Diesel vehicles have become increasingly popular across the world as diesel engine technology continues to advance due to their superior fuel economy over petrol vehicles. The drawback with diesel vehicles however, is that they have high NOx and particulate emissions compared to their petrol counterparts. In response to this, existing Euro Emissions Standards were tightened and greater environmentally friendly initiatives were developed, such as the implementation of ‘Stop/Start’ technology in many modern vehicles. One of the most prominent developments however was the introduction of Diesel Particulate Filters (DPFs).
What are they and how do they work?
The Diesel Particulate Filter is part of the exhaust system which helps reduce the amount of harmful particulate matter (soot) expelled within exhaust gases. It captures and contains these particles and when soot levels inside the filter reach their allowed limit, the Regeneration process is initiated, burning off any trapped particles and converting them into carbon dioxide.
Exhaust gases containing soot enter the DPF channels which are closed off at alternating ends. The channel walls are porous, allowing exhaust gases to pass through, but retaining (trapping) the larger soot particles inside the DPF. Cleaner exhaust gases then exit the DPF as the trapped soot particles are reduced to smaller ash particles during Regeneration. The Regeneration process also helps to prevent blockages and is integral to the function of the DPF and therefore the vehicle.
We manufacture DPFs to cover a huge range of vehicles including:
Alfa Romeo, Audi, BMW, Chrysler, Citroen, Dodge, Fiat, Ford, Honda, Hyundai, Jaguar, Kia, Lancia, Lexus, Mazda, Mercedes, Mini, Mitsubishi, Nissan, Peugeot, Porsche, Renault, Saab, Seat, Skoda, Suzuki, Toyota, Vauxhall/Opel, Volkswagen, Volvo
What are they made from?
- Cordierite DPFs look quite similar to Catalytic Converters. Cordierite is an ideal material for DPFs as it filters out a large percentage of particles and is very thermally stable and often used in aftermarket products.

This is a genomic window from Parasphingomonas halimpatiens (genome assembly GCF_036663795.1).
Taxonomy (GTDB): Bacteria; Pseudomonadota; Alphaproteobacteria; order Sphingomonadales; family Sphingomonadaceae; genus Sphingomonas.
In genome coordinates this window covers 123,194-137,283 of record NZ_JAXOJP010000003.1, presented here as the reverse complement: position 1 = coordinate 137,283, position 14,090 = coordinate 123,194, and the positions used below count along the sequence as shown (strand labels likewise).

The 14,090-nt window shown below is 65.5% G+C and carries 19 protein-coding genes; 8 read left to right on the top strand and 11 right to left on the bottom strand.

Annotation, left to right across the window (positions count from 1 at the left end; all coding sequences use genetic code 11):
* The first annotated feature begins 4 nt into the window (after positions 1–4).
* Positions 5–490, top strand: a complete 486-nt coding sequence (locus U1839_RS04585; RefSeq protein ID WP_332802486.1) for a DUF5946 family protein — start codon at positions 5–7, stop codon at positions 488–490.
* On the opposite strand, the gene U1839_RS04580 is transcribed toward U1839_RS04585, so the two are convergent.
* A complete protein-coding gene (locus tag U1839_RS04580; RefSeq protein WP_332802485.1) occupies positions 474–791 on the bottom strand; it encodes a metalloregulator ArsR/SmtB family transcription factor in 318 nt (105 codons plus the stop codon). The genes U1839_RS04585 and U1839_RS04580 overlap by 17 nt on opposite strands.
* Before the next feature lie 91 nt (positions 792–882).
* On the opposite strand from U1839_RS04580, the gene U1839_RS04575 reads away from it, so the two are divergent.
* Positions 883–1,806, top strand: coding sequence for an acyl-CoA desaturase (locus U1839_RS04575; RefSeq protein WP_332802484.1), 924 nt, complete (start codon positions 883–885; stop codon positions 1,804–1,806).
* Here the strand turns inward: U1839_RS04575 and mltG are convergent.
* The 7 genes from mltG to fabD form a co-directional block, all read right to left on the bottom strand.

- Silicon Carbide (SiC) DPFs are constructed from small sections cemented together. SiC has superior hardness, low thermal expansion and good thermal shock resistance. It tends to be used in OE applications and is classed as a Premium product.
Over 50% of our standard range of DPFs are available in the Premium range which is denoted by the “P” suffix.
As the DPF acts as a “soot trap”, a process needs to take place to prevent it becoming blocked and affecting the running of the vehicle. This is the process of Regeneration. There are 3 different types of Regeneration – Passive, Active and Forced. Regeneration “burns off” (oxidises) the particulates that have accumulated in the DPF:
- Passive Regeneration is a process of soot reduction via natural conversion. It occurs when ideal driving conditions apply (60mph for 15 minutes – e.g. motorway driving). The DPF becomes hot enough to burn off some of the trapped particulates naturally between 350-500°C. The carbon soot particles are converted into carbon dioxide by a reaction with nitrogen oxide using the coating of the DPF, which works as a catalyst.
- Active Regeneration occurs when the optimum exhaust gas temperatures can no longer be maintained, meaning Passive Regeneration can no longer take place. Therefore, Active Regeneration is an ECU led process that increases the exhaust gas temperature to 500-800°C. When the carbon soot deposits in the filter reach a certain level, the engine management system initiates the Regeneration process which lasts around 10 minutes. DPFs can hold several hundred miles worth of soot before this process is initiated. The ECU may also trigger vehicles into limp mode to help protect other components when it senses that the DPF is becoming blocked.
- Forced Regeneration involves very high temperatures and is carried out by garages with diagnostics equipment.
WARNING! The very high temperatures applied during Active and Forced Regeneration can lead to an accumulation of ash, otherwise known as ‘ageing’. The build-up of ash is treated by physical intervention such as chemical cleaning, ultrasonic cleaning or replacement of the DPF.
These days, most diesel vehicles employ one of more different built-in systems to treat exhaust emissions and reduce the levels of soot being emitted during use. These include:
- Delayed fuel injection to increase the temperature of the exhaust system
- One or more diesel oxidation Catalysts to work alongside the DPF
- An additive system which lowers the temperature at which soot combusts
- Alternative technologies such as microwave or heater coils to raise the temperature within the DPF
- Exhaust Gas Recirculation or Selective Catalyst Reduction technologies
DPF Maintenance and Repair
It is unusual for the DPF to be the cause of a vehicle fault so it is important to ensure any underlying faults are rectified before replacing a DPF. Below are a few tips to bear in mind regarding DPF maintenance and repair: